Nat Geo Channel Preps for Sales Push

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New York-National Geographic Channel-U.S., committed to a January launch, will soon pursue advertisers in earnest for calendar-year and first-quarter scatter buys.

That's according to Rich Goldfarb, who last week was named the new senior vice president of media sales for the planned channel and for Fox Cable Networks.

Due in 10 million homes come January, National Geographic Channel is a joint venture of the National Geographic Society and majority partner Fox Entertainment Group.

Goldfarb, formerly NBC Cable Networks' national sales senior vice president for CNBC and MSNBC, said last week that he will hire an unspecified number of ad-sales staffers for the new network. He also plans to tap Fox Cable's existing sales infrastructure.

Those now selling FX will also sell National Geographic as a part of newly formed entertainment-ad sales force.

FX salespeople have already pre-sold some National Geographic time, he said. Earlier this month, Goldfarb made his first sales presentation for National Geographic, before several clients handled by an unidentified ad agency, he said. A follow-up visit with those prospects was made last week.

"Fairly soon, we will be very much out in the market," pitching both agencies and advertisers, he said. "We'll be exploring two sales cycles," he added-calendar-year deals, to be negotiated during the fourth quarter, and first-quarter scatter deals, to be hammered out in September and October.

Financial-sector clients will be among National Geographic's primary calendar-year targets. Other categories high on the list are technology, telecommunications, travel and those clients interested in corporate-image buys.

"Already we've been approached by some advertisers about multiyear deals," added Goldfarb, who reports to Fox Cable Networks sales president Lou LaTorre.

As a network heavily laden with nonfiction wildlife, travel and adventure programming, National Geographic should benefit from its family viewing and educational opportunities and a lack of content issues, Goldfarb said. But it's up against Discovery Communications Inc.'s well-entrenched Discovery Channel, The Learning Channel and Travel Channel.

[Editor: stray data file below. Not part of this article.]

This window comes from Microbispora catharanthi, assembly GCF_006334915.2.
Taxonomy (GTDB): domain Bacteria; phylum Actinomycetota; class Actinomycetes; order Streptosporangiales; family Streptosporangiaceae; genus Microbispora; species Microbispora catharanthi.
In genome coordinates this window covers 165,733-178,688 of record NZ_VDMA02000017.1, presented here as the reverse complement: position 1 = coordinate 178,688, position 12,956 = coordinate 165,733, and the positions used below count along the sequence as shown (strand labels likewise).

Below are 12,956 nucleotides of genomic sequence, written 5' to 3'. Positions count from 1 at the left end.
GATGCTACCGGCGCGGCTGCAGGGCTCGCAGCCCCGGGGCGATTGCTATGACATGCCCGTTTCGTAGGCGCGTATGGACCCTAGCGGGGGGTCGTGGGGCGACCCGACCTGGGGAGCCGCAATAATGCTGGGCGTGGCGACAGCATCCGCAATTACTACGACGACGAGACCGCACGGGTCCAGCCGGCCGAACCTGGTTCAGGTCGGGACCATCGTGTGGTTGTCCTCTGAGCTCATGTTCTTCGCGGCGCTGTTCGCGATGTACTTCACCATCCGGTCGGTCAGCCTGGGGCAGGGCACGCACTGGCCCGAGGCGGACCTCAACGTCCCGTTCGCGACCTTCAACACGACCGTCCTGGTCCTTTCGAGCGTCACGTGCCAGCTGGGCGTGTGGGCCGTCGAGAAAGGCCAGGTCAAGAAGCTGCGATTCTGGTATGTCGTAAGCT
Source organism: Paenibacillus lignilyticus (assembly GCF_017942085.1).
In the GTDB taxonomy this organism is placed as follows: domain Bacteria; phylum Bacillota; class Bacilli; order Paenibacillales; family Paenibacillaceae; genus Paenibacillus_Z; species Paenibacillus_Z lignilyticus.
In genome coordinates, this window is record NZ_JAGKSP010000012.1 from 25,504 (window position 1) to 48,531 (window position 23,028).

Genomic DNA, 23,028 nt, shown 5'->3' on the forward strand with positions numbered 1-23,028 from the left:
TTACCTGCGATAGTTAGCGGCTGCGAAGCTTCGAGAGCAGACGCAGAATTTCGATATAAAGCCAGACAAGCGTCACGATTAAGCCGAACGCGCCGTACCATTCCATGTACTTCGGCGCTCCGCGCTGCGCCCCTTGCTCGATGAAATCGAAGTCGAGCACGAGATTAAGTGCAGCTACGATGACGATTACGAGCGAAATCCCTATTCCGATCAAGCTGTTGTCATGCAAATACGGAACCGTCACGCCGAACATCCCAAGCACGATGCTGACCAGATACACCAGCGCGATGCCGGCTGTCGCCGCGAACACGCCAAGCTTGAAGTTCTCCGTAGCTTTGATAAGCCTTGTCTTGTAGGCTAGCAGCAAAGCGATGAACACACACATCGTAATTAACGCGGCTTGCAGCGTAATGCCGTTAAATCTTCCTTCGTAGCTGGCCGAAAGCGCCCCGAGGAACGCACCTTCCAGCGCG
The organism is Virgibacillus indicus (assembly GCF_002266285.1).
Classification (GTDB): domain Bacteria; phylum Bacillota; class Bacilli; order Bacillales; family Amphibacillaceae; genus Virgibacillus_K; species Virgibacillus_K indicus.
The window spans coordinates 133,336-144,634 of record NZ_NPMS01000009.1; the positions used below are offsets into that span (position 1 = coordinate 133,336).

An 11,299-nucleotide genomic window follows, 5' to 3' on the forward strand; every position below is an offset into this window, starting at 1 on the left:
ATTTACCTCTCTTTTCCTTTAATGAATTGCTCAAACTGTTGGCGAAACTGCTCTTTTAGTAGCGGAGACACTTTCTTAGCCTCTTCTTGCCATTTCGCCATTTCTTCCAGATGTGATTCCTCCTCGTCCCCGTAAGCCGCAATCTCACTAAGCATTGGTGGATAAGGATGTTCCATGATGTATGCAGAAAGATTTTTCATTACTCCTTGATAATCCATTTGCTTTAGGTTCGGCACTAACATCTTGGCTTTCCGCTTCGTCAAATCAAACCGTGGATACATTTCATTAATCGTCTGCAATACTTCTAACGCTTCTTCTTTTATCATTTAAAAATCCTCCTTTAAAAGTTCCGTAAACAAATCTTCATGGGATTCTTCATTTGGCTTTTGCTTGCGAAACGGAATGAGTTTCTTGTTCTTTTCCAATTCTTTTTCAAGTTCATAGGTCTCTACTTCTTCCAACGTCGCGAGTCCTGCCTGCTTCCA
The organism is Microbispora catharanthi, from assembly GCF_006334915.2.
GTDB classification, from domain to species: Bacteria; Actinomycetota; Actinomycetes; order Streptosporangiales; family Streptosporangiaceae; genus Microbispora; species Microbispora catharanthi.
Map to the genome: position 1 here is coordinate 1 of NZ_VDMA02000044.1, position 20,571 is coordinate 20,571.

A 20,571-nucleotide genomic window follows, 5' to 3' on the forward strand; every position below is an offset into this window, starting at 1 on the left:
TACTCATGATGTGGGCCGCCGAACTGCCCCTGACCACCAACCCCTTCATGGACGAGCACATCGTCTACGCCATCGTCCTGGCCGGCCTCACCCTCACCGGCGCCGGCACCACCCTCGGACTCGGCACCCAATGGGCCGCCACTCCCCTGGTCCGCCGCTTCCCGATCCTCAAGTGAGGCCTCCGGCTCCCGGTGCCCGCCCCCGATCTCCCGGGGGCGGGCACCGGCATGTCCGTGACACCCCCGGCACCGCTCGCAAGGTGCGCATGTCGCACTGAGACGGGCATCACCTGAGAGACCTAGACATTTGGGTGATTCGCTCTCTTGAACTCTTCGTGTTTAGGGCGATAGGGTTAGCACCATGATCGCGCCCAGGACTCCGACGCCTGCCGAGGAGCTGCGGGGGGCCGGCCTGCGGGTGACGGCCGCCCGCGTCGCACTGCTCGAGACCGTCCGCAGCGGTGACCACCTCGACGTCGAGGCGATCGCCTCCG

Goldfarb also looks forward to capitalizing on cross-media sales avails across the National Geographic Society's publishing, Internet and international cable properties, as well as opportunities that involve the Fox Television Network and other News Corp.-owned outlets.

"There are lots of beauties to this relationship," Goldfarb added. "Fox is very asset-rich."

Goldfarb called the 10 million-home launch-which includes deals with cable MSOs AT & T Broadband and Adelphia Communications Corp. and direct-broadcast-satellite provider DirecTV Inc.-"significant in today's environment."

A 25-year television and cable veteran who became president of worldwide ad sales for Fox Kids Worldwide in 1997, Goldfarb was president of the Advertiser Syndicated Television Association, the barter-syndication industry's trade organization, in 1995.

He offered no specifics about about National Geographic's programming except to say that it will include a major off-net library of National Geographic specials.

This will not be his first acquaintance with that product. As senior vice president of syndication sales at Turner Broadcasting System Inc. from 1986 to 1993, he built a library that included National Geographic and Jacques Cousteau specials.

One recent acquisition, industry sources said, is Raising the Hunley, a special originally slated for Discovery Channel. The Hunley, a Civil War submarine, was recovered last week.

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